Two linked clinical cases of avian influenza in Cambodia: what threat to public health in southeast Asia does this pose?

Document Type : Editorials


1 VinUniversity, College of Health Sciences, Gia Lam District, Hanoi 100000 Vietnam

2 College of Health Sciences, VinUniversity, Gia Lam District, Hanoi, Vietnam Center for Global Health, Perelman School of Medicine, University of Pennsylvania, Philadelphia, USA



• There is much uncertainty in predicting the next major incidence of influenza A
• The source of recent clinical cases of A/H5N1 in Cambodia are unknown
• A/H5N1 is highly virulent in farmed poultry and can crossover to infect humans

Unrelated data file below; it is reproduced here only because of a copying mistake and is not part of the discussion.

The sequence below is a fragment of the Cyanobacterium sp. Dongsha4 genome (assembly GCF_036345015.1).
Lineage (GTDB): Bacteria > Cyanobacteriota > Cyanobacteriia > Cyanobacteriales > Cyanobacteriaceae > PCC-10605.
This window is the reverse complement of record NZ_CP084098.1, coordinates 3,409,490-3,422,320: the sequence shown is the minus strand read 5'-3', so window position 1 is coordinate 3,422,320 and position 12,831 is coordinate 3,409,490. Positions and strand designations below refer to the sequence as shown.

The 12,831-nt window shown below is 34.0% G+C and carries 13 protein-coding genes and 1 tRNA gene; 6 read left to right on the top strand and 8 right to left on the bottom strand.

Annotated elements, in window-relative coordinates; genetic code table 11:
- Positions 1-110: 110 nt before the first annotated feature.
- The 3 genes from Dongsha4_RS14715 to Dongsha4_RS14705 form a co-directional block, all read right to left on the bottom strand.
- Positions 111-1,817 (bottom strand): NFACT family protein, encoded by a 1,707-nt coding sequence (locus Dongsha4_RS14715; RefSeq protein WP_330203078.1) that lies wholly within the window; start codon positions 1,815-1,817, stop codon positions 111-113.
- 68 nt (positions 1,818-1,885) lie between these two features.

• Human-to-human transmission would pose a significant public health threat
• Regional pandemic preparedness in Southeast Asia is required to mitigate this risk

Conclusion: Highly pathogenic avian influenza A (HPAI H5N1), more commonly known as bird flu – is, as the name suggests – primarily a disease that affects birds, yet it can also infect mammals, including humans. HPAI is a persistent public health threat as a leading cause of severe respiratory disease. While the source of infection of the A/H5N1 isolate that caused the death of a child in Cambodia may never be determined unequivocally, this emergency event should sound a warning of what may be to come. With the virtue of hindsight, in all but a handful of countries the real time surveillance and early detection system in place at the start of the COVID-19 pandemic for control of community transmission was grossly inadequate and need of major overhaul. Striking a positive note, those hard-learnt lessons are now helping to ensure better outbreak preparedness and threat mitigation for a virulent strain of bird flu should it spread to, and between, humans.


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